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Synthetic Biology underpins advances in the bioeconomy

Biological systems - including the simplest cells - exhibit a broad range of functions to thrive in their environment. Research in the Imperial College Centre for Synthetic Biology is focused on the possibility of engineering the underlying biochemical processes to solve many of the challenges facing society, from healthcare to sustainable energy. In particular, we model, analyse, design and build biological and biochemical systems in living cells and/or in cell extracts, both exploring and enhancing the engineering potential of biology. 

As part of our research we develop novel methods to accelerate the celebrated Design-Build-Test-Learn synthetic biology cycle. As such research in the Centre for Synthetic Biology highly multi- and interdisciplinary covering computational modelling and machine learning approaches; automated platform development and genetic circuit engineering ; multi-cellular and multi-organismal interactions, including gene drive and genome engineering; metabolic engineering; in vitro/cell-free synthetic biology; engineered phages and directed evolution; and biomimetics, biomaterials and biological engineering.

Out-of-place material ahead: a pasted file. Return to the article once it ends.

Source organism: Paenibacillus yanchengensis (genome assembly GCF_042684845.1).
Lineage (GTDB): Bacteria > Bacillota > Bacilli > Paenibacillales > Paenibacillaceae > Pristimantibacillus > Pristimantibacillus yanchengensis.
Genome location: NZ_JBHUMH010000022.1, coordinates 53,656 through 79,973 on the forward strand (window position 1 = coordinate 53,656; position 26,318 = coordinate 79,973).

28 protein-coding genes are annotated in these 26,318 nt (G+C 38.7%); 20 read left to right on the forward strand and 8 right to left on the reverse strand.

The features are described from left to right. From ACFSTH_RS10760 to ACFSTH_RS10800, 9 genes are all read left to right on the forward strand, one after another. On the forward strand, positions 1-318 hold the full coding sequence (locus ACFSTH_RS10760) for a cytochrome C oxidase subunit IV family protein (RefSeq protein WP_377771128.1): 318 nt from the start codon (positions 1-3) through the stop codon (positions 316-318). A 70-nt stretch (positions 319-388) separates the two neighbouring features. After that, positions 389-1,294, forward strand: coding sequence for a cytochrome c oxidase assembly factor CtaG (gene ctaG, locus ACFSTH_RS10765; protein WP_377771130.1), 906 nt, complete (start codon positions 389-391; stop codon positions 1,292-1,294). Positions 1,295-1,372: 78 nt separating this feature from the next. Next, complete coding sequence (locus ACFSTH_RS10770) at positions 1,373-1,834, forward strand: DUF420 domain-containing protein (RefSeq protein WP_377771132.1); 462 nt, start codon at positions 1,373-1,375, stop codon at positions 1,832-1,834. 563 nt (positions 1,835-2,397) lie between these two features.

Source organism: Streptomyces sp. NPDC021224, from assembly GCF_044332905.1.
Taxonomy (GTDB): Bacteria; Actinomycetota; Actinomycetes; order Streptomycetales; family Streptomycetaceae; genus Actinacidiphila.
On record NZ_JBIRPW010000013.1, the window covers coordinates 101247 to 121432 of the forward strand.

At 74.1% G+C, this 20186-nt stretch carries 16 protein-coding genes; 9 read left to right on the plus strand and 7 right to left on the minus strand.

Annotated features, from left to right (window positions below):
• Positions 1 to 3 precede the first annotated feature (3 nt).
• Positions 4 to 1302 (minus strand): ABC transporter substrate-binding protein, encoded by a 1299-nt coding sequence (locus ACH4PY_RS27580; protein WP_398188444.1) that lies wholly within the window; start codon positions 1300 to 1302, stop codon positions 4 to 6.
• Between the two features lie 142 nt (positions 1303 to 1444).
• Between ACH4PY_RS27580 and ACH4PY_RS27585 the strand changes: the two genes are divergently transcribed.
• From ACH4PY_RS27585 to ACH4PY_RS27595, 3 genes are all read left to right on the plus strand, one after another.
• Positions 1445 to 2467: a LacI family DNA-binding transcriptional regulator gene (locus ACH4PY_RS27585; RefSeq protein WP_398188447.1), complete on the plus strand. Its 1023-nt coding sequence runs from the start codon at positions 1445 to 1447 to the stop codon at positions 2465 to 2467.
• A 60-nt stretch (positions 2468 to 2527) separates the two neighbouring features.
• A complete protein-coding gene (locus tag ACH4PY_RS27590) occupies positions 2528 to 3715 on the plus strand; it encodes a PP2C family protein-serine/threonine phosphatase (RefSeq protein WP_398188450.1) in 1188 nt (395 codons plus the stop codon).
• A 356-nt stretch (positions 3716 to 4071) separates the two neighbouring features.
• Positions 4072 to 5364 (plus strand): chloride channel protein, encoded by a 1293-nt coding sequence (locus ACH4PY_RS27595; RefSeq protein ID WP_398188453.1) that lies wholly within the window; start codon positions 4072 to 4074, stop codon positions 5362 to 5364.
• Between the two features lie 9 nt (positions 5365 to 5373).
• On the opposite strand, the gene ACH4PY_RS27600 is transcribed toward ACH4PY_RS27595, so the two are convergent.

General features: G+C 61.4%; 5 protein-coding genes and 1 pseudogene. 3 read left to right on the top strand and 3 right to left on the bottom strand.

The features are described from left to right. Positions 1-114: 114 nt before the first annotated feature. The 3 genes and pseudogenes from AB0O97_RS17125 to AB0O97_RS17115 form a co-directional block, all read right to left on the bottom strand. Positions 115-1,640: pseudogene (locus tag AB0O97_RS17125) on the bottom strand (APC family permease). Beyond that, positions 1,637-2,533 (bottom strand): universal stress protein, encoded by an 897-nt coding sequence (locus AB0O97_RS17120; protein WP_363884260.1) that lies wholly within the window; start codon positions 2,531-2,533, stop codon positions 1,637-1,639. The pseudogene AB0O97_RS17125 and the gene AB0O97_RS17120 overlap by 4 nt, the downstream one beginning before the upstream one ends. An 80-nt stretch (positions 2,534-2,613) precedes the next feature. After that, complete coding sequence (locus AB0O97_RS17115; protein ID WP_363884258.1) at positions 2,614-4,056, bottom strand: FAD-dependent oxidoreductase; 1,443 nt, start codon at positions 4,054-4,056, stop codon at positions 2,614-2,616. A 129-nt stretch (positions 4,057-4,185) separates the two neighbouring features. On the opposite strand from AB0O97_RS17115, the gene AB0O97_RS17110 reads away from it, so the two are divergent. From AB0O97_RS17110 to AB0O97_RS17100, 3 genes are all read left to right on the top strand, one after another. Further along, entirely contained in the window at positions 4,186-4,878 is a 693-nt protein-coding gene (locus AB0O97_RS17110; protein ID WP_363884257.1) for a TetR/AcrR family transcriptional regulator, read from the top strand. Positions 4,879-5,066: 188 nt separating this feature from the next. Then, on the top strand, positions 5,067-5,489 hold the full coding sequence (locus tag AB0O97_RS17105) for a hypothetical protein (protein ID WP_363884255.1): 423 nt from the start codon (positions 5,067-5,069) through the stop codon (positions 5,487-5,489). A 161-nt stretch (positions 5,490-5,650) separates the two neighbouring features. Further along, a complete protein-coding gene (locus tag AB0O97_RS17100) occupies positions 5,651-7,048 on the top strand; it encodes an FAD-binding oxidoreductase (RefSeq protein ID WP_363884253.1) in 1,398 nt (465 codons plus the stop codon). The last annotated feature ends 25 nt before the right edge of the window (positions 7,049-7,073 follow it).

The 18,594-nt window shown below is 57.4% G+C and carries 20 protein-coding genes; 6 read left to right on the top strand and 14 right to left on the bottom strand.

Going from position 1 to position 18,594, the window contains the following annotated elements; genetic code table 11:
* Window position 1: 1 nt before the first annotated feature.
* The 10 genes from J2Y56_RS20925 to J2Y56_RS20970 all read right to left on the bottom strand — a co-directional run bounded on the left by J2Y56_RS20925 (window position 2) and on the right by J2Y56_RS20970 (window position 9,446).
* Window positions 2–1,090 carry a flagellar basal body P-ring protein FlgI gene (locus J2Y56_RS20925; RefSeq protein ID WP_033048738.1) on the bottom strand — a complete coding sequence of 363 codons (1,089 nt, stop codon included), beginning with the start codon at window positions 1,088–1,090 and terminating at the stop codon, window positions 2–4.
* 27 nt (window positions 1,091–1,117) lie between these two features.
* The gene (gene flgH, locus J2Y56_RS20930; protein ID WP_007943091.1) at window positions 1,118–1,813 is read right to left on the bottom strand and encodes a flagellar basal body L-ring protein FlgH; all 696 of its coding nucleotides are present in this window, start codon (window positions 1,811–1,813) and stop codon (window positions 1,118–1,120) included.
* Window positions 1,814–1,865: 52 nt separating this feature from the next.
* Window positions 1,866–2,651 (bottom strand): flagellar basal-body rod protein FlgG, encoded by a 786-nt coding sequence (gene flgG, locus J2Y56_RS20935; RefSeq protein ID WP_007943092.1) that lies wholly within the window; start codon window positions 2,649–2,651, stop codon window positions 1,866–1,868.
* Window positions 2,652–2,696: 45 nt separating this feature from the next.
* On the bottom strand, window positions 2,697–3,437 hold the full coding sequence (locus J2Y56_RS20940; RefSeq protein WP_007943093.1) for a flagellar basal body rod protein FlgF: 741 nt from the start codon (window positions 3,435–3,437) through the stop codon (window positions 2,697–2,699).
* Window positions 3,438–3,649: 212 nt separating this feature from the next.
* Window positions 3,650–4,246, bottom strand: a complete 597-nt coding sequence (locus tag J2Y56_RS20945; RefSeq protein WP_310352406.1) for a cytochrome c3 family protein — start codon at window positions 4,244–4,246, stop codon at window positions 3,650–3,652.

BibTex format

author = {Ceroni, F and Blount, BA and Ellis, T},
doi = {10.1016/j.cels.2016.08.004},
journal = {Cell Systems},
pages = {116--117},
title = {Sensing the Right Time to Be Productive},
url = {},
volume = {3},
year = {2016}

RIS format (EndNote, RefMan)

AB - Engineered E. coli can be made to autonomously switch from growth to production by a modular two-gate system that reduces the burden of biosynthesis.
AU - Ceroni,F
AU - Blount,BA
AU - Ellis,T
DO - 10.1016/j.cels.2016.08.004
EP - 117
PY - 2016///
SN - 2405-4720
SP - 116
TI - Sensing the Right Time to Be Productive
T2 - Cell Systems
UR -
UR -
VL - 3
ER -